Arts & Culture

Green Day

Area restaurants are going au naturel.

Whether it’s shelves of succulents at Forno or a living wall at Gunther & Co., plants have taken root as a prominent design detail in many area restaurants. Beyond prettying up a place, however, experts say that going green is good for your well-being. In many cases, plants act as renewable air sources that reduce pollutants while expelling clean oxygen.

“Having plants around us is healthy,” says Kate Blom, conservatory supervisor at the Howard Peters Rawlings Conservatory & Botanic Gardens in Baltimore. “They smile back at you and make you feel good.” Here are some of our favorite spots that are tapping into the horticulture trend.

Alma Cocina Latina: Tall palms and tropical plants contribute to the Venezuelan vibe of this Canton Can Company restaurant, which is meant to evoke the spirit of Caracas-born owner Irena Stein’s home country. “Since Venezuela is near the equator, we always have pleasant temperatures that allow homes to be partly open to the outdoors year-round,” Stein explains. “The décor in the restaurant is meant to feel like our homes there and serves as an introduction to the food.”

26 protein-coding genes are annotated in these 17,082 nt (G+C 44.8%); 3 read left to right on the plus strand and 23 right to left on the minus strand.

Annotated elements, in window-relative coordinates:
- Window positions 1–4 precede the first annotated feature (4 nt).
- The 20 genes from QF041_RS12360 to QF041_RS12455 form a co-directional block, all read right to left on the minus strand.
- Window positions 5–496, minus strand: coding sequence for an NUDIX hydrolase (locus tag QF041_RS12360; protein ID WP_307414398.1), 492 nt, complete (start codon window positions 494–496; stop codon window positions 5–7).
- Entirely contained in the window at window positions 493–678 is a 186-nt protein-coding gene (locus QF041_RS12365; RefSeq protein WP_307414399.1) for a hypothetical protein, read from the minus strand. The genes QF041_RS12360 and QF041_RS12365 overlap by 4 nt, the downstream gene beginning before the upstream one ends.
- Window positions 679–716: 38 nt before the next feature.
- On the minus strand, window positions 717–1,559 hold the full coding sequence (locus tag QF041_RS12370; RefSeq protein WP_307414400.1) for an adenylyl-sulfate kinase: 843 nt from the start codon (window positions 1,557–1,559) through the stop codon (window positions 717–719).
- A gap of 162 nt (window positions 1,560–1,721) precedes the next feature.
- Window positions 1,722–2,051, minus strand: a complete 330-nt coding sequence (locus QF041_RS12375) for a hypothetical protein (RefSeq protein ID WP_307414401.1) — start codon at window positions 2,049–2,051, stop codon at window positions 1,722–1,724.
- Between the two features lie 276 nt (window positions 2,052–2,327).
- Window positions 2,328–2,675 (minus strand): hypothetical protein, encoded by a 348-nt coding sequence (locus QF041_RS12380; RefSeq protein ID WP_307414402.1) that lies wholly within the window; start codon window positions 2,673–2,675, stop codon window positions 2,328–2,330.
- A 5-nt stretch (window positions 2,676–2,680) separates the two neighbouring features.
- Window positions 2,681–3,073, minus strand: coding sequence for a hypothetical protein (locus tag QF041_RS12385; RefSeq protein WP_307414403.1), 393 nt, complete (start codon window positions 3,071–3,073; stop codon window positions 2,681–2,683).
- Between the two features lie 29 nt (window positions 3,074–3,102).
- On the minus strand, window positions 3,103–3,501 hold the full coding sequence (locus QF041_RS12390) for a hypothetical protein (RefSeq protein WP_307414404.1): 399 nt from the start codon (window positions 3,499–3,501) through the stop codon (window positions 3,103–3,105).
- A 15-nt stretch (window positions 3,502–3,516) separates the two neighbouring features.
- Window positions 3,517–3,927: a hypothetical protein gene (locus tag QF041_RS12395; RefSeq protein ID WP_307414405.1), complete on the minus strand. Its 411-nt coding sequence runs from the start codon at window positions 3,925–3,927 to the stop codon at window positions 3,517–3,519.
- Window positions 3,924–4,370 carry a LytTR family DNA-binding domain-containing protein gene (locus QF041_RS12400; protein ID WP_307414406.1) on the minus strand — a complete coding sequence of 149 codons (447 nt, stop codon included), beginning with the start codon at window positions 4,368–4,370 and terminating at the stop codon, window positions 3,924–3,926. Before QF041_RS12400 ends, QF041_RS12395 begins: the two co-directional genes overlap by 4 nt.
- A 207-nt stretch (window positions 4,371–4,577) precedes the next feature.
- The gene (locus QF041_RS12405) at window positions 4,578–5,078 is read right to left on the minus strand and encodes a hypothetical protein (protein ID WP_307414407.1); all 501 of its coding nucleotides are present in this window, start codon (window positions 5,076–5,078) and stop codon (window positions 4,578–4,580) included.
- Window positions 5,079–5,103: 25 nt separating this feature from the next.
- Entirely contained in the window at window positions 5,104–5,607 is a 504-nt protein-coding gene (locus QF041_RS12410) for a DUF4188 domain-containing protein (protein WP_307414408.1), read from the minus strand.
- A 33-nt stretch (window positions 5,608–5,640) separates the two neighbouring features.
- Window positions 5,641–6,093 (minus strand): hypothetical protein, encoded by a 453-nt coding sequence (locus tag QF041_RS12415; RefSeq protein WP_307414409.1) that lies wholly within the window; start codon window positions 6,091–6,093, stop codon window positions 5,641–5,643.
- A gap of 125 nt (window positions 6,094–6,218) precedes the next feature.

Bar Vasquez: Designer Katie Destefano showcases small succulents, tropical plants, and 18-foot palm trees at this South American spot. “I wanted to incorporate the lushness of the rainforests,” she says. “Organic elements bring in whimsy and break up hard lines in a space.”

Encantada: The interior of this whimsical spot inside AVAM is supplemented by potted centerpieces, which range from ivy to ferns. “I’m a firm believer in having plants in restaurants,” says owner Robbin Haas. “They make the space feel more lively and real.”

Forno: Potted plants and three-tiered shelving units full of succulents add to the rusticity of this downtown cocina. “The plants complement the earthy tones and give the space an organic feel,” says general manager Ricky Johnson.

Gunther & Co.: In addition to herb gardens, this Brewers Hill spot boasts a 16-foot living green wall, which works as an air-filtration system and improves acoustics. Says co-owner Nancy Hart Mola, “There’s something about being around living things. It’s good for the soul.”

R. House: Retractable doors will soon open up to a wall of wisteria and a canopy cascading with flowers and vines. “Plants add to the feel that you’re coming into someone’s house,” says Seawall Development’s Jon Constable.